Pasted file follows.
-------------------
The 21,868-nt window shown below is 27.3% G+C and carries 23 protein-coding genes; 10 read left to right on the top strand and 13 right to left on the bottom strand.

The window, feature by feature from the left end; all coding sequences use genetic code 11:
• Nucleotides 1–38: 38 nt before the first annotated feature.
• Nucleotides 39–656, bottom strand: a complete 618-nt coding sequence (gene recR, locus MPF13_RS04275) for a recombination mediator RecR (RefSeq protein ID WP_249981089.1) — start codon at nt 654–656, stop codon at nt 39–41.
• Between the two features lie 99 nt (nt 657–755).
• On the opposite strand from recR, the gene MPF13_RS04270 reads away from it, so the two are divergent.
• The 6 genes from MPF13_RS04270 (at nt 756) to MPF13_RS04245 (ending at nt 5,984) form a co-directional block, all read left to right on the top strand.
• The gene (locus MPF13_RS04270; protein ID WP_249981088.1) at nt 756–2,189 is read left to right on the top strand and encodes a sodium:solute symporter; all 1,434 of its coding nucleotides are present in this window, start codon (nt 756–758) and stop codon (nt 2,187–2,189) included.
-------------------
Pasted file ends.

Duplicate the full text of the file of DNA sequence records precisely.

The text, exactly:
The 21,868-nt window shown below is 27.3% G+C and carries 23 protein-coding genes; 10 read left to right on the top strand and 13 right to left on the bottom strand.

The window, feature by feature from the left end; all coding sequences use genetic code 11:
• Nucleotides 1–38: 38 nt before the first annotated feature.
• Nucleotides 39–656, bottom strand: a complete 618-nt coding sequence (gene recR, locus MPF13_RS04275) for a recombination mediator RecR (RefSeq protein ID WP_249981089.1) — start codon at nt 654–656, stop codon at nt 39–41.
• Between the two features lie 99 nt (nt 657–755).
• On the opposite strand from recR, the gene MPF13_RS04270 reads away from it, so the two are divergent.
• The 6 genes from MPF13_RS04270 (at nt 756) to MPF13_RS04245 (ending at nt 5,984) form a co-directional block, all read left to right on the top strand.
• The gene (locus MPF13_RS04270; protein ID WP_249981088.1) at nt 756–2,189 is read left to right on the top strand and encodes a sodium:solute symporter; all 1,434 of its coding nucleotides are present in this window, start codon (nt 756–758) and stop codon (nt 2,187–2,189) included.